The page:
• Don’t forget to include a call to action on your landing page as well. It could be to call and make a reservation for a local restaurant, call for a quote from the local print shop, or sign up for a new class for the neighborhood yoga studio.

If you don’t already have a dedicated landing page for this AdWords campaign, stop right here and make your landing page first, then come back to creating your adverts. Unbounce is a great tool that can help you build a landing page really easily.

So, for the luxury car mechanic who is going to focus on Land Rover owners for his AdWords campaign a great example of a landing page would be to use the URL . The “Land Rover” landing page is going to specifically highlight and relate to what is mentioned in the advert.

Landing Page Mistakes

Now, there are also common mistakes you need to avoid as well when it comes to your landing pages. Here are a few:

  • Not directing your adverts to a landing page, no matter how great your home page might look, don’t miss this crucial step
  • Not paying attention to your landing page, the better your landing page the higher the potential of your ad
  • Not checking out your competitors landing pages to see where you can gain an advantage, use what works and improve on what doesn’t to really have an incredible page

Just avoiding these mistakes will help ensure your conversion rates are going to be better. Spending the time to focus on your landing page will absolutely pay off in the long run.


Google AdWords have two headlines per advert. Each headline has a maximum of 30 characters for a total of 60.

While you can separate one long headline into two segments note that Google puts that “-” dash mark right at the end of the first headline so that’s something you want to pay attention to when writing it.

In our example above we made sure to try to special to a specific need of the target audience, getting their Land Rovers ready for the bad weather come winter. No one, no matter what car they drive, wants to be stuck in the cold on the side of the road one January night. This headline speaks right to that concern.

Remember, headlines are very important. You want your headline to jump off the screen to your ideal customer. So speak to their needs, emotions, and even fears. Get specific and be bold.

The headline also makes sure to highlight those important keywords. It has “Land Rover Mechanic” and “Kensington Land Rover Mechanic” in there as well to catch the eye of those local customers.

You always want to have your keyword at least once in your headline. In an ideal world try to include it in both headlines (as long as it makes sense).

Pay Per Click Headline Mistakes

You know what you should do in your headline, but what about the things you shouldn’t do?

  • Don’t have the headline in your advert not match up with your landing page. If your advert’s headline is all about a guest author event at your bookshop don’t have your landing page be about your latest sale.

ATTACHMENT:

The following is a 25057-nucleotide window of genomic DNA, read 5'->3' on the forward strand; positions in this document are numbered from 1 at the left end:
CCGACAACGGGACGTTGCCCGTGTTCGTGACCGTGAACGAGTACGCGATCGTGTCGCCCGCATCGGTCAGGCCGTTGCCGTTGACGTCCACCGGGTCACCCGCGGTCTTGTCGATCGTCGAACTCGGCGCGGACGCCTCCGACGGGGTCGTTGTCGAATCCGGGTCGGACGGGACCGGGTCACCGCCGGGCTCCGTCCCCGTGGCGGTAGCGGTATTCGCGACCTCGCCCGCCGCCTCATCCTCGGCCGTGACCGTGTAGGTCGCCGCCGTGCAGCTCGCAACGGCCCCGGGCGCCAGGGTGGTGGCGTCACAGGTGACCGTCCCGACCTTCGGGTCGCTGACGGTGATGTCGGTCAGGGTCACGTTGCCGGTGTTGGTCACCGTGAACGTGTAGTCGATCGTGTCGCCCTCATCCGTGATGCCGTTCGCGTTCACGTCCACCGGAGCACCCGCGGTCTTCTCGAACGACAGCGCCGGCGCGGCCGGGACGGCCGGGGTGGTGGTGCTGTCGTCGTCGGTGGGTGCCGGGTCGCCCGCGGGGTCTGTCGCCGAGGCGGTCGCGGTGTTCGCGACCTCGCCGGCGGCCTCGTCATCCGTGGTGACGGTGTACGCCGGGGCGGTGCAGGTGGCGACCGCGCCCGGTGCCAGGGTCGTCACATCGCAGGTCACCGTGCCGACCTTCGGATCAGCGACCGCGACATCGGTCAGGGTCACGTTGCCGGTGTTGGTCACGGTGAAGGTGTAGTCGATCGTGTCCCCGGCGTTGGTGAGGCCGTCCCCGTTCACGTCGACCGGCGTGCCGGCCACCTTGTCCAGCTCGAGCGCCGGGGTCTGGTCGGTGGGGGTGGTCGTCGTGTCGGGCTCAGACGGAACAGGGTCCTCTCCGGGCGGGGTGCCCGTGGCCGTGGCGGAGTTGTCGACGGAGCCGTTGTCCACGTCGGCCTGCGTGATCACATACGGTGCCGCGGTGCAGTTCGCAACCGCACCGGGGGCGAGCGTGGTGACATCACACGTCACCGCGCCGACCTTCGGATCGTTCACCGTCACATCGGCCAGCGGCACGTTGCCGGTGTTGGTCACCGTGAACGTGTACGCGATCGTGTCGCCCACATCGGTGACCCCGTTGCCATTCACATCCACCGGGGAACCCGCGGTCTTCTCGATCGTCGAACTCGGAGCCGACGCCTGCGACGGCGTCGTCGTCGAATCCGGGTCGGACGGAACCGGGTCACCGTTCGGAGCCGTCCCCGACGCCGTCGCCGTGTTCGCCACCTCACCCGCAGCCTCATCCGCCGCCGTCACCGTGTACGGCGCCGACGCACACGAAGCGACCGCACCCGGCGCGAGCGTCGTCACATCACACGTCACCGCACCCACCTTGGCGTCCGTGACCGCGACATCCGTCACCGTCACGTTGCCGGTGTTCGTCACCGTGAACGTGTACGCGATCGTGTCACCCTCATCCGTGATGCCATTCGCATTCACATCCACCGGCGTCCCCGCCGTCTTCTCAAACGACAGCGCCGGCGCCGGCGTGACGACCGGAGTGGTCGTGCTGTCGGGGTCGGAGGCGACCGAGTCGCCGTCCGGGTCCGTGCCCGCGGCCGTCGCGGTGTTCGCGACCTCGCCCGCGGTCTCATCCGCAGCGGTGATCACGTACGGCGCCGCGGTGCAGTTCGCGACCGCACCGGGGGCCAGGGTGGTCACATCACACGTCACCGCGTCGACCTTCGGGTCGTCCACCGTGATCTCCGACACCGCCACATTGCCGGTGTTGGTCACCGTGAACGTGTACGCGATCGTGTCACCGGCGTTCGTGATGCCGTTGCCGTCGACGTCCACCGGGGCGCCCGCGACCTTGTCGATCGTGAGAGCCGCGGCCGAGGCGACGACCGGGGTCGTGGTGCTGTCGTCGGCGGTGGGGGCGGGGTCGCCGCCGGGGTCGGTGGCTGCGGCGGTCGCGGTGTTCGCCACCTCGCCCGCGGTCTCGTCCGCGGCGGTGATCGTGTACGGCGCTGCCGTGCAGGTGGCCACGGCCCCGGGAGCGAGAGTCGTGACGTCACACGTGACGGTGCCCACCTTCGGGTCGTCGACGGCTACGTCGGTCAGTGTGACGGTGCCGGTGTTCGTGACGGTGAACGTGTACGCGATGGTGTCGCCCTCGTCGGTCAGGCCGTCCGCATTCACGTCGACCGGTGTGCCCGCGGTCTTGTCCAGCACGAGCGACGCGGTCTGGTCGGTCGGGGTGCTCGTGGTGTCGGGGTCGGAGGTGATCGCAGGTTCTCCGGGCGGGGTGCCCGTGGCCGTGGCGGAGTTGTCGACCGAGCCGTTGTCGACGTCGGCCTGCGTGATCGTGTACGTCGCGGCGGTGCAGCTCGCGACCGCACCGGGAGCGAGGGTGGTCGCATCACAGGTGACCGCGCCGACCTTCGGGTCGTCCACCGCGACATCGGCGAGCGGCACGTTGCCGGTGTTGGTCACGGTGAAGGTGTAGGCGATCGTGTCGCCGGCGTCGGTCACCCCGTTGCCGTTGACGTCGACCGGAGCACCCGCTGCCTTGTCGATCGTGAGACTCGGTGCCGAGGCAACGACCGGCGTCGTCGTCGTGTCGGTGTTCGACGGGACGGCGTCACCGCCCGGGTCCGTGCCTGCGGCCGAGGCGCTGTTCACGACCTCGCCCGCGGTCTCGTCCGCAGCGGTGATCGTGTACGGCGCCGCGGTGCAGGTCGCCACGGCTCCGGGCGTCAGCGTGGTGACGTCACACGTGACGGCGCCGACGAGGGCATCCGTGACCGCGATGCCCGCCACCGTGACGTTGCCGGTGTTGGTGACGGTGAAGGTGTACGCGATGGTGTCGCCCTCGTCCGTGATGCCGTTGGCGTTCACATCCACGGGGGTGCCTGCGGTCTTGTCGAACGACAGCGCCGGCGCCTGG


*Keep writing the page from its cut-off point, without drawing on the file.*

• Don’t ignore your headline until the last moment, this is the most important part of the ad.
  • Don’t be afraid to test multiple headlines to see which one works the best.

To get even more in-depth on headlines, consider this employing a few of these tips.


When it comes to the description, you have a bit more wiggle room in terms of space, but only 80 characters in total.

In this space you want to convey to your potential customers what you’re offering and get them interested enough so they click on the ad where they can learn more once they are on the landing page.

Here again remember to include a firm call to action. You always want to tell people exactly what to do. It never hurts to be specific and even local in your description. Think about including special deals that your customers won’t be able to find anywhere else. Remember, it’s easy to change your advert so test them out and keep them very targeted.

This advert tells people if they book today they will get a discounted rate on their Land Rover tune up.

Here’s another example for a local printing service that is trying to drum up new corporate accounts:

You can see the landing page again speaks to the advert, it’s specifically for new business accounts. A business owner in the Leeds area who is looking for a new printer that does same day printing would be very interested in this advert.

Pay Per Click Description Mistakes

It’s often much harder to get a good message across when you have limited space so you need to use your description wisely. Avoid these common mistakes:

  • Not checking spelling and grammar. Double and triple check your advert.
  • Not getting specific. You need this part of your advert to speak directly to your targeted customer don’t be general and include keywords if you can.
  • Not including a call to action. You must direct people to take an action in your description without this you won’t see nearly as many clicks or calls.

Google gives some great advice on how to tackle the description part of your ads successfully.

Step 8: Finish and Create Your Ad

Once you’re happy with your advert, click “Save and Continue.” You’ll be brought to the last section of the creation process which is where Google will request your business information and payment information.

This part is self explanatory. All you need to include is your business name, address, and phone number, as well as your payment information. You will be charged when you hit your budgeted amount or after 30 days, whichever comes first.

So be sure to pay attention to this amount, if your ads are hitting your daily budgeted amount towards the end of the month, you can increase the daily budget.

Tracking Your Results

Congratulations are in order, you just launched your first AdWords campaign!

The job isn’t quite done yet though. You want to be able to track how your ads are doing, otherwise you won’t have any idea if you’ve created a successful advert or something that needs to be tweaked.